Marple Local History Society Trips
Each year members of the Society have a choice of trips to various historical locations to choose from, the cost of which varies dependent on the destination.
Some times we leave Marple early in the morning to visit factories and mills many miles away before returning in the evening. We've been to Blackpool to climb the tower, eating fish and chips to fortify us for a trip on a tram to see the lights. We've also had an afternoon trip along the Peak Forest Canal before a buffet at the Ring o' Bells.
The first visit of the season to Eyam in Derbyshire took place on a misty, wet day in October. However, our members are a hardy bunch and we all gathered in the courtyard at Eyam Hall at 10.00.a.m. as Hilary climbed some stone steps, all the better to be seen and briefly explained the order of the day.
First, we enjoyed a welcoming hot drink and biscuits in the café before splitting into two groups to begin a day of two halves: one group to join the morning tour of the Hall and the other the guided walk, which was repeated in reverse in the afternoon.
“No Torrs on this tour " was the promise of this evening. Apparently there was a rival attraction in Russia, of all places but we were historians, not football fans. We swept through a near-deserted New Mills, covering 25,000 years of history in two hours of enlightenment. And Neil kept to his promise about the Torrs though we still had some steep hills to climb.
His preamble covered the theme of the evening – a town that emerged from obscurity to become an important cotton town despite a number of handicaps. This involved a move away from a textile-based description of the town's history to one encompassing many aspects, - communications, housing, religion and drinking.
We were promised that we would see the parts of Lyme that other tours didn’t reach, and so we did. But first we were given a brief history of the place. It started as a simple hunting lodge but the Elizabethans gave it a makeover and parts of the “L-shaped” building are still in evidence today. The big changes came in the early eighteenth century when an Italian architect was brought in. It was he who built the remaining two sides to make a hollow square, he who created the cloister effect in the courtyard and he who designed the classic Palladian South Front. The end result, however, was not an English country house but an Italian palazzo on the edge of the Peak District.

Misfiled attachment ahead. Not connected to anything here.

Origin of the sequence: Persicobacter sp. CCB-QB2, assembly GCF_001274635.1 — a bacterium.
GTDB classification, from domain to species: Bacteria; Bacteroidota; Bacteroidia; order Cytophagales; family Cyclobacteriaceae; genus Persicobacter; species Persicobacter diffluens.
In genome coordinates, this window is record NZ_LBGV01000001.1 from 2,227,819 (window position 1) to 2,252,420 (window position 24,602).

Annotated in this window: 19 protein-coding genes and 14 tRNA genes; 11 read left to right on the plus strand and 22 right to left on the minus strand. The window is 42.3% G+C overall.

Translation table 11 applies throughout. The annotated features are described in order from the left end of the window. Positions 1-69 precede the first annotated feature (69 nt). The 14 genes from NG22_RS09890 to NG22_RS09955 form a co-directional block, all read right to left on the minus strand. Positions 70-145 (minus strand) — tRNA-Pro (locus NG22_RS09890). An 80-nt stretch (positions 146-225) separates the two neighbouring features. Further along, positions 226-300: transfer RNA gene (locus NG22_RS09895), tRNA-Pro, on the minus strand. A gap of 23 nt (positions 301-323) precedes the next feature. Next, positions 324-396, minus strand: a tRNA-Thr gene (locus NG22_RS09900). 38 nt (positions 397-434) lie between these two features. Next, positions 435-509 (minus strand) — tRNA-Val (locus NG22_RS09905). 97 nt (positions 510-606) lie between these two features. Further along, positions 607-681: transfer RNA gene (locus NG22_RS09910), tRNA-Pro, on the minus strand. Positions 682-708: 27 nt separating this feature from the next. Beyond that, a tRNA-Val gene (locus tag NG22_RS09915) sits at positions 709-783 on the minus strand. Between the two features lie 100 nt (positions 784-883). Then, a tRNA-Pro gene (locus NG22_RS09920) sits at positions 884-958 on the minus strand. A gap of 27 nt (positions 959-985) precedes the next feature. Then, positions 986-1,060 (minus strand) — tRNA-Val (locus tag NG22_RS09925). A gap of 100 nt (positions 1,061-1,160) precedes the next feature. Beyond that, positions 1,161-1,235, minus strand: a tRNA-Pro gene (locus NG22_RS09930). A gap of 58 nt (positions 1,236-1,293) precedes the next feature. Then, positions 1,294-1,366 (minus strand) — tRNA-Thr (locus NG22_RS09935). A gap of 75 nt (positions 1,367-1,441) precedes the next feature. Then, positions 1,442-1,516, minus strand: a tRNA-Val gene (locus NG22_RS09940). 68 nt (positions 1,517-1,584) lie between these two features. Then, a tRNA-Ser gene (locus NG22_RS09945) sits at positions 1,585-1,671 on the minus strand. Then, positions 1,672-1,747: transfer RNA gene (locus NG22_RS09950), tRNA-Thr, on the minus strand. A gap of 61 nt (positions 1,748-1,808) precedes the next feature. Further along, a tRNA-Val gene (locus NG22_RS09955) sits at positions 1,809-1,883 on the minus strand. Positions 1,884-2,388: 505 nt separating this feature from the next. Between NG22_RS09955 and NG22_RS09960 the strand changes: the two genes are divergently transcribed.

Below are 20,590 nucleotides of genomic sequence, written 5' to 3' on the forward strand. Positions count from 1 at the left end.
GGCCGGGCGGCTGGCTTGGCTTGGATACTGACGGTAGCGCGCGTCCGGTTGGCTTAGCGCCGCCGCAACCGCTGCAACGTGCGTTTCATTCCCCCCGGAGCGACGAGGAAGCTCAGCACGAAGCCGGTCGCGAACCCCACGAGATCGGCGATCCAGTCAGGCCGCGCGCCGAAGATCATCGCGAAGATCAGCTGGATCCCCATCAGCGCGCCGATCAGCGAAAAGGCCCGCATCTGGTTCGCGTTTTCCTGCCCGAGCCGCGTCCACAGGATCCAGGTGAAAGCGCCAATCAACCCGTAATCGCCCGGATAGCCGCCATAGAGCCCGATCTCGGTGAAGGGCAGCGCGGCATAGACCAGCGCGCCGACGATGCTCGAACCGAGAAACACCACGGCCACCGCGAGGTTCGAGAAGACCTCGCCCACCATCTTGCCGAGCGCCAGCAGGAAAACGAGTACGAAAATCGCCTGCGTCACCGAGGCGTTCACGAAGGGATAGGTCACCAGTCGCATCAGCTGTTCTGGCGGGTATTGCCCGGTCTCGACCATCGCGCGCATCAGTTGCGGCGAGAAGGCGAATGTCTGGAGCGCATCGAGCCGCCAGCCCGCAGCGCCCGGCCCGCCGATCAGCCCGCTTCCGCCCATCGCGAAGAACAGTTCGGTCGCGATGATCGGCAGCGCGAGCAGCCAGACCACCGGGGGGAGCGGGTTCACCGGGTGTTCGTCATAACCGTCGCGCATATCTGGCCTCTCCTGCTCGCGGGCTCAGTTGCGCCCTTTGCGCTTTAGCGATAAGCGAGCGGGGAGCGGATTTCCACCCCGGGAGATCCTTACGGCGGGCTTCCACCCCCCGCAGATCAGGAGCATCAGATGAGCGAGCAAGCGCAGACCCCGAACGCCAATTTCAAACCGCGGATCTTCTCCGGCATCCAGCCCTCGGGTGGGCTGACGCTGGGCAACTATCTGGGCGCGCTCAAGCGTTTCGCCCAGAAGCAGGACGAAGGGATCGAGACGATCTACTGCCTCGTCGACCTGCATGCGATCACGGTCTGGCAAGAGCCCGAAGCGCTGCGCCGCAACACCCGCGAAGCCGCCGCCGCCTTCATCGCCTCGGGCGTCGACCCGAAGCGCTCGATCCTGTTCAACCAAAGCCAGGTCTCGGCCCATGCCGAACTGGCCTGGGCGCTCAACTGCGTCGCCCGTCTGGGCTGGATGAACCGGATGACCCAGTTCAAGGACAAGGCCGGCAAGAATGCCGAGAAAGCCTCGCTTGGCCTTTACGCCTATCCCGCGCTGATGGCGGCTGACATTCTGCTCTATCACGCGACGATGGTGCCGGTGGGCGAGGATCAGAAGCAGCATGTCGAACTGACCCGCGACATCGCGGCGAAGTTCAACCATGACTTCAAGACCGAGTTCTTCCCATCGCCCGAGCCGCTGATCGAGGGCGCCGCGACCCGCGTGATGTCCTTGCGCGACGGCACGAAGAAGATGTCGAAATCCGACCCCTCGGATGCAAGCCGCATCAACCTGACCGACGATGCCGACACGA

A hundred years later an English architect, Lewis Wyatt, made extensive but subtle alterations, particularly to the service rooms and servant quarters, and this made the house much more practicable and convenient. Our tour looked at how the house was organised and run in the “Golden Period” – that time before the First World War when this style of living was at its apogee.
A watery end to the summer strolls. Bugsworth Basin was the destination for 30 or so adventurers on a warm and sunny evening in July, the final summer stroll of this season’s three. Judith Wilshaw introduced us to our guide for the evening, Ian Edgar MBE, the Chairman of Bugsworth Basin Heritage Trust, (formerly the Inland Waterways Protection Society), and honorary Site Manager of Bugsworth Basin. Ian was the man who initiated the restoration of the Basin, and under his leadership, the IWPS has changed a derelict, weed-ridden hollow into a popular venue for the boating fraternity.
In the mid-Eighteenth Century Richard Arkwright, a wig maker from Preston, perfected a whacky new machine to spin strong cotton yarn suitable for use as both the warp and weft when weaving fabric on a loom. Not only could one of these ‘spinning frames’ spin lots of threads at once, but many of them could be linked up to a power source, so producing really large quantities of yarn. In order to develop his ideas, Arkwright came to Cromford near Matlock, an isolated area in the Derbyshire hills with an unlimited supply of fast flowing water from a hill stream and the drainage sough of a lead mine.....